25 September, 2009

Preparation of a stainless steel coil for the Russian stove

(This document was generated using Google Translator and then correcting some errors from the original spanish article).

Recently I showed you how to get better performance from a wood stove, using a Masonry Heater.
Yet I realized I could get even more performance (the accumulator design is not very efficient), and could benefit even more from the heat from the flames by adding a similar coil placed on the other stove my parents to recover more heat for other uses.

Underfloor heating
Hopefully, this floor was rebuilt in 2003 I had the great idea of putting underfloor home heating.

(of which I only keep this photo) made with copper pipes covered with dough and small amount of cement to make it loose and allow expansion of the tubes.
The technique of using the floor instead of radiators is the best way to heat your home for several reasons:
  • Being a greater heat-emitting surface the water temperature can be much lower so the energy efficency  is between 15 and 20% higher than with other systems.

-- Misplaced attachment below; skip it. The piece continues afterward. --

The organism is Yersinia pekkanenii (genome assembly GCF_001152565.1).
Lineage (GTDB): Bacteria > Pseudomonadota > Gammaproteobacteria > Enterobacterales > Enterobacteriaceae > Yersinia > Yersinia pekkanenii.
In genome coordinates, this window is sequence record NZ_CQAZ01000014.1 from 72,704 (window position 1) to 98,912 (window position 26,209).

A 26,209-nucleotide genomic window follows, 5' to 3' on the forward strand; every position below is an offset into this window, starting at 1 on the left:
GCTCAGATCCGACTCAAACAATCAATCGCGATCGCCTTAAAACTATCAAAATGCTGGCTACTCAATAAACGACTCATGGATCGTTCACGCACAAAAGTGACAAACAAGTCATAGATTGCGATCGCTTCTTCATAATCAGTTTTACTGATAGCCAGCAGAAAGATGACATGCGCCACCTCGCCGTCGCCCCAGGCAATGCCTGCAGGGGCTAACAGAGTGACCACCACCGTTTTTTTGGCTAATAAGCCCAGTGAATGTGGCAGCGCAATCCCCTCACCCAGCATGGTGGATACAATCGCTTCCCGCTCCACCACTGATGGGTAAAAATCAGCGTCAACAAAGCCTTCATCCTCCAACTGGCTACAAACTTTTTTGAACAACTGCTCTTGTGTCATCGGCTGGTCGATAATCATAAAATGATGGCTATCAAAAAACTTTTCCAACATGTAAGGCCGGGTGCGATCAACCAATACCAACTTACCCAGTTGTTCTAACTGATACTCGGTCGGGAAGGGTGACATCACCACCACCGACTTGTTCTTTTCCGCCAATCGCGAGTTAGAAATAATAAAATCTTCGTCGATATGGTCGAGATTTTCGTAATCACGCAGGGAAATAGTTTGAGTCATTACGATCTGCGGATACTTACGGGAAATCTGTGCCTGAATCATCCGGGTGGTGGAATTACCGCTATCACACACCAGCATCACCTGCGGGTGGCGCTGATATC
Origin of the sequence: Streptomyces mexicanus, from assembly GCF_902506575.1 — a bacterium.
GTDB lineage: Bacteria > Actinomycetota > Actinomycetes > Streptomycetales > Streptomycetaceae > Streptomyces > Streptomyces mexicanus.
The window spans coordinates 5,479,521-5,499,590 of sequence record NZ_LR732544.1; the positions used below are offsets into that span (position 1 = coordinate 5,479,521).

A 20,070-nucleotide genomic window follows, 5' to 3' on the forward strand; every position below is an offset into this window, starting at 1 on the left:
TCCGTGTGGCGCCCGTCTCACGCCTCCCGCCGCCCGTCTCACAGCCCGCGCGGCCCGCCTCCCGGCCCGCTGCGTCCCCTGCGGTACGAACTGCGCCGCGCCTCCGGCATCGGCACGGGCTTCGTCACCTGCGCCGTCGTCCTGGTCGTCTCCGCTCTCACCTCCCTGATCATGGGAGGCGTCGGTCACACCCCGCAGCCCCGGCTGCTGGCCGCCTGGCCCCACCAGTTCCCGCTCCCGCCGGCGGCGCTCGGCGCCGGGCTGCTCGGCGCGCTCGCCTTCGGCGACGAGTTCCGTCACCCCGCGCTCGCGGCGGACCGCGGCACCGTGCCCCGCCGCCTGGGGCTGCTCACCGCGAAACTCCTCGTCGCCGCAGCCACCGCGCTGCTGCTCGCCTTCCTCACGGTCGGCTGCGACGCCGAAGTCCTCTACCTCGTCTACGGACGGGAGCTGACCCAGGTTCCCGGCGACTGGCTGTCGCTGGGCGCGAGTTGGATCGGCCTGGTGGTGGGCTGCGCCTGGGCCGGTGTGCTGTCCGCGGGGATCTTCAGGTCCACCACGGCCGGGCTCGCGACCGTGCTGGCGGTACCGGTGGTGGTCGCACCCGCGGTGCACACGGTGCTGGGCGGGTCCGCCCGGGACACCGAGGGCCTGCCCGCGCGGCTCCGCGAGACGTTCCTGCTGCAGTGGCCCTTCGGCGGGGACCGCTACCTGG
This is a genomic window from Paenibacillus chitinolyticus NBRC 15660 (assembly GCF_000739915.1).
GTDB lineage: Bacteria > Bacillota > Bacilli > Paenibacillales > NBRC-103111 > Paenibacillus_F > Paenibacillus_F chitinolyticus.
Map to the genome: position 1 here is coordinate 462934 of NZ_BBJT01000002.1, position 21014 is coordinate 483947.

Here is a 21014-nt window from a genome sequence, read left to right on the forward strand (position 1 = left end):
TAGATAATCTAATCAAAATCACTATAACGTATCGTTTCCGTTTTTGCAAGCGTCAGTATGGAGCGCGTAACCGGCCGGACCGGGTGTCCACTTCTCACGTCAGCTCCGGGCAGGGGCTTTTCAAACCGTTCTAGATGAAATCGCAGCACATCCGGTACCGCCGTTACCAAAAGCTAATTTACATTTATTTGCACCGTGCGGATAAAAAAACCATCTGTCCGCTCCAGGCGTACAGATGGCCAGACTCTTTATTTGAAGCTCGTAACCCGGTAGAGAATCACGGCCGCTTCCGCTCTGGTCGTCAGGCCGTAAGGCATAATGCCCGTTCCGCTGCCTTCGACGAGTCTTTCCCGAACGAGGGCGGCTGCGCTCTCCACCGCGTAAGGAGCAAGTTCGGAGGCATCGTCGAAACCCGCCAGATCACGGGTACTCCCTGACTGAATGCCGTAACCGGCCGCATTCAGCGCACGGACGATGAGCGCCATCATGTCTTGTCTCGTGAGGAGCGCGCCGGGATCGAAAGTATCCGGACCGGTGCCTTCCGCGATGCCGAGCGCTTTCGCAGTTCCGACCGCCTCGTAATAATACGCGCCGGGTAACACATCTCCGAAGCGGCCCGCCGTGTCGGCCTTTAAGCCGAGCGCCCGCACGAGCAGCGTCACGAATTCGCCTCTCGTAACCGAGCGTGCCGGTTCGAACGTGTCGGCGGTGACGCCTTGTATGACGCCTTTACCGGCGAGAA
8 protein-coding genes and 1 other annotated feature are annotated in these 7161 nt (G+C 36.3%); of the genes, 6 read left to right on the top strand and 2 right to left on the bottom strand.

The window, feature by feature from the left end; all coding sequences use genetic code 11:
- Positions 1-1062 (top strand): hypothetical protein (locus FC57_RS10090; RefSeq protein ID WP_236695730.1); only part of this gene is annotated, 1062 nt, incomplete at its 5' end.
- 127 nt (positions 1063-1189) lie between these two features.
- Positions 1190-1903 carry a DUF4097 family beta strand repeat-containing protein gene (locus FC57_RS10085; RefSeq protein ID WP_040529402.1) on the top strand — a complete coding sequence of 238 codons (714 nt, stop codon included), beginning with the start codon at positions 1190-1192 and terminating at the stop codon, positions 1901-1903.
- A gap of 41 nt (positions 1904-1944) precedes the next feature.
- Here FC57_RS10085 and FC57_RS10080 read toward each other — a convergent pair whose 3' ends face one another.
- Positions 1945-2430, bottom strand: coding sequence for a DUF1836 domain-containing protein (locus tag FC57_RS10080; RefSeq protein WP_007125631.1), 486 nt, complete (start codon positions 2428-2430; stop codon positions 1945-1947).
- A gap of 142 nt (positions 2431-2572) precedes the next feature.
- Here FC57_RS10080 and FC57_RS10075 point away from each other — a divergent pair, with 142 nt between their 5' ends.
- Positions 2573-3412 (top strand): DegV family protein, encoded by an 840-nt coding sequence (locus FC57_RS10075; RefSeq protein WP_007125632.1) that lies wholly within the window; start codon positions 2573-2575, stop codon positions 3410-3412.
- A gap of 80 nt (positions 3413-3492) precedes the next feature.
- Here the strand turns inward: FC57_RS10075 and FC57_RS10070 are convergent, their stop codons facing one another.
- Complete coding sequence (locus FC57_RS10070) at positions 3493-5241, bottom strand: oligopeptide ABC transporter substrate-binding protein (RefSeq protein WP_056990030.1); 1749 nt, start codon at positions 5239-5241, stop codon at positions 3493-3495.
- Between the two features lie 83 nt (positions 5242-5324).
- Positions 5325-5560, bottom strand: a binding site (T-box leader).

• By the same reason, solar energy systems can be used to transfer heat energy from the sun roof to the rooms of the house, for its performance at low temperatures (around 20 to 40 º C).
  • The comfort is higher, since heat is evenly distributed and from the bottom up ... it is a pleasure going barefoot with the flagstones at 25 º C! Soil is also the heat accumulator, thus heating it for several days, we will be warmed up for two days.
  • We eliminated the pesky radiators, usually placed next to windows covered with curtains so the losses through the glass are accentuated. All this is avoided.
  • When working at low temperatures we can use cheaper plastic materials and is often used PE.
The disadvantages of this system are almost nonexistent. It may be mentioned that requires more work and labor (if done at the moment of building the house could be even cheaper) and that if there is a leak it is difficult to repair (could involve a large surface lift) and it is inappropriate to use soil with low transmission of heat as wood.

On my system I should have isolated the soil below the radiant tube, since underneath is the rock of the mountain to which is transmitted 30% of the heat and taking longer to reach temperature. The good thing about this is that if the soil is heated to 40º C (which requires several loads of wood in the stove), the soil will remain hot for 24 hours ;-).